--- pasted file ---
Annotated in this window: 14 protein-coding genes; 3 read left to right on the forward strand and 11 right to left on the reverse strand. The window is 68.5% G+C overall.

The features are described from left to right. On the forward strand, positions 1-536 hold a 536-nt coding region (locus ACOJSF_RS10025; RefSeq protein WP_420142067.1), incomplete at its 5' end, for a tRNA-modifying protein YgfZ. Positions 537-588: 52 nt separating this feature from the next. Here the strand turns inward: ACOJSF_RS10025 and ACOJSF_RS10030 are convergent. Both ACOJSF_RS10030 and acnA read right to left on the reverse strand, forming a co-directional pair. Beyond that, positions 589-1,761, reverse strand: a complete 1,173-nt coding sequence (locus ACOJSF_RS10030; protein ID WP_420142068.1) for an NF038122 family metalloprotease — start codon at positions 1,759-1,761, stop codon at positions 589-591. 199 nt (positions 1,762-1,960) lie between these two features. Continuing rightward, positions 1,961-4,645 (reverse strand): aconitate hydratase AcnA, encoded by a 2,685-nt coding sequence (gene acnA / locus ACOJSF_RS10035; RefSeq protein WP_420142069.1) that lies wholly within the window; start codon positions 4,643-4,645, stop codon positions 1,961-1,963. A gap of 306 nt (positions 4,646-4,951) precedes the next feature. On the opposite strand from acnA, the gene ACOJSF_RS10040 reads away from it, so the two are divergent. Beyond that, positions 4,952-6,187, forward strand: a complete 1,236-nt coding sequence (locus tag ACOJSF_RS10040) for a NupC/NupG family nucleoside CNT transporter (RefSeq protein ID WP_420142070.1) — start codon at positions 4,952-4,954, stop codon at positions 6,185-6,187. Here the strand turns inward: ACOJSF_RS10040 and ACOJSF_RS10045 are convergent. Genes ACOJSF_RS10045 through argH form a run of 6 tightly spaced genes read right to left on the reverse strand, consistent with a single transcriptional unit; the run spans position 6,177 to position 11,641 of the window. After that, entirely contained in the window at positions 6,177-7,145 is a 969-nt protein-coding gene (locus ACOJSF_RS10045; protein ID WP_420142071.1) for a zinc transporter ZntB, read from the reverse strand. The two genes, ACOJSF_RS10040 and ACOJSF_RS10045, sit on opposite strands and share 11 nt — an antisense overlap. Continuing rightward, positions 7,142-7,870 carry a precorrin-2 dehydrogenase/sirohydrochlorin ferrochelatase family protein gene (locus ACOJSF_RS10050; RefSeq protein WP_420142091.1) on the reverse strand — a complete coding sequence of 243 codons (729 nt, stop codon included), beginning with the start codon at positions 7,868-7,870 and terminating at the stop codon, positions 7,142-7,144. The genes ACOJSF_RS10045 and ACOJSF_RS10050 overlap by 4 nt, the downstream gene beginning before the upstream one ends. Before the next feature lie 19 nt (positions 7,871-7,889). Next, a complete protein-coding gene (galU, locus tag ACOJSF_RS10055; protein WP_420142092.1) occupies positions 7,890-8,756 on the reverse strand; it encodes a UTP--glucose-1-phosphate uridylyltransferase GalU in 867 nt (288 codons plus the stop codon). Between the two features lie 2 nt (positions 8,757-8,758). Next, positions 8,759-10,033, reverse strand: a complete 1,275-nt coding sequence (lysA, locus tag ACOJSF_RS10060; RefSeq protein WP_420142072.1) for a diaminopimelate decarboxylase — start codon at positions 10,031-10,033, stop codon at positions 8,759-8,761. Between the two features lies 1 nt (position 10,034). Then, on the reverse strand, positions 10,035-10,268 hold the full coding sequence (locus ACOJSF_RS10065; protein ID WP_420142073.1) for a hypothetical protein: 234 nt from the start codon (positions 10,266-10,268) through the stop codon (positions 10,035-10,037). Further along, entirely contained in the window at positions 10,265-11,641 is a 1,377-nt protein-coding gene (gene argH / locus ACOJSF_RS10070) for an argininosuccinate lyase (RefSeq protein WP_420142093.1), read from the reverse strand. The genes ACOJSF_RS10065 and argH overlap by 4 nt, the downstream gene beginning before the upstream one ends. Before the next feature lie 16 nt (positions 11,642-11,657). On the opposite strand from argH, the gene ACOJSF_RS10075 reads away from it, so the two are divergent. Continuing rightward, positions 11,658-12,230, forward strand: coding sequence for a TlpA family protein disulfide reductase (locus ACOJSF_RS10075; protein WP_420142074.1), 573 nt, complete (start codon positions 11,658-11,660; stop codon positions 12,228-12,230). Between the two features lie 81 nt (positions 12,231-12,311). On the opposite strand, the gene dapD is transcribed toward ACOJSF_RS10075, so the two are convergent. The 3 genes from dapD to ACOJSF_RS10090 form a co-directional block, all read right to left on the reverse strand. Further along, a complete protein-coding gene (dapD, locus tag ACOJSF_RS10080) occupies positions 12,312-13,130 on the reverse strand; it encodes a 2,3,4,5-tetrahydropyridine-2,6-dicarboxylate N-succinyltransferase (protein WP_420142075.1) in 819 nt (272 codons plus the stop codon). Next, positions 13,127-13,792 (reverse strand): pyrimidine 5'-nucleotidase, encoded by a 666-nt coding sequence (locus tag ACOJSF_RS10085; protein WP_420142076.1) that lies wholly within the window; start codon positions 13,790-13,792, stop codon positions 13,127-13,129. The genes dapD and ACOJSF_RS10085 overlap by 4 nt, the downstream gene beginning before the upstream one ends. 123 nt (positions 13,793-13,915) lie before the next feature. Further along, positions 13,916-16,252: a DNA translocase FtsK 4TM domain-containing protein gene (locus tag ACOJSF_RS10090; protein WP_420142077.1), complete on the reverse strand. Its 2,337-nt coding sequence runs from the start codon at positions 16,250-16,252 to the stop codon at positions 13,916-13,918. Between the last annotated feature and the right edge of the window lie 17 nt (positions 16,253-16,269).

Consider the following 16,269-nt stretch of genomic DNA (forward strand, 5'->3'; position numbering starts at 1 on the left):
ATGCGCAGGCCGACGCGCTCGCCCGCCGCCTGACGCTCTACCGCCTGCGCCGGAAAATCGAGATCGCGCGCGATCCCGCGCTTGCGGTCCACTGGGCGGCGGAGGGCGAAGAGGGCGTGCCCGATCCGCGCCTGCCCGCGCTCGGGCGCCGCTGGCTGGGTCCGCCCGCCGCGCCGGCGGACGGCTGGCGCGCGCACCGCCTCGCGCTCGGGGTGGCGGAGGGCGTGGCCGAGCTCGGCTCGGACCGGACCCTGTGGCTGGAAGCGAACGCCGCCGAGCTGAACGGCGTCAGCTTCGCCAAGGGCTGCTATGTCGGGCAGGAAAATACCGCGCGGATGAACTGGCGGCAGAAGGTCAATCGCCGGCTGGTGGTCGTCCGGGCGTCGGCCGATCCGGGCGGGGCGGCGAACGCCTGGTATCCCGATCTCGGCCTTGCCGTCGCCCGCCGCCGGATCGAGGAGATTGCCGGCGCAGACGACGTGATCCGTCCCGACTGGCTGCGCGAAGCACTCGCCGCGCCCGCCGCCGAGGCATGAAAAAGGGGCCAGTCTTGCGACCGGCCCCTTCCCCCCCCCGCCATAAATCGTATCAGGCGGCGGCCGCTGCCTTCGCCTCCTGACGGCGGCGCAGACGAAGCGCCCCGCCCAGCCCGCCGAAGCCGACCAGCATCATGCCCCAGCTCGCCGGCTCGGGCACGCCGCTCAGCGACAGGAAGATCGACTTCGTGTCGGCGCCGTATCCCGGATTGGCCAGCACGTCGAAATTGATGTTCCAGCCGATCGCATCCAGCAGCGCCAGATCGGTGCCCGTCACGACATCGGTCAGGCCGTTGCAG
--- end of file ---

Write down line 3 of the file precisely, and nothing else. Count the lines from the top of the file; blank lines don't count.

Consider the following 16,269-nt stretch of genomic DNA (forward strand, 5'->3'; position numbering starts at 1 on the left):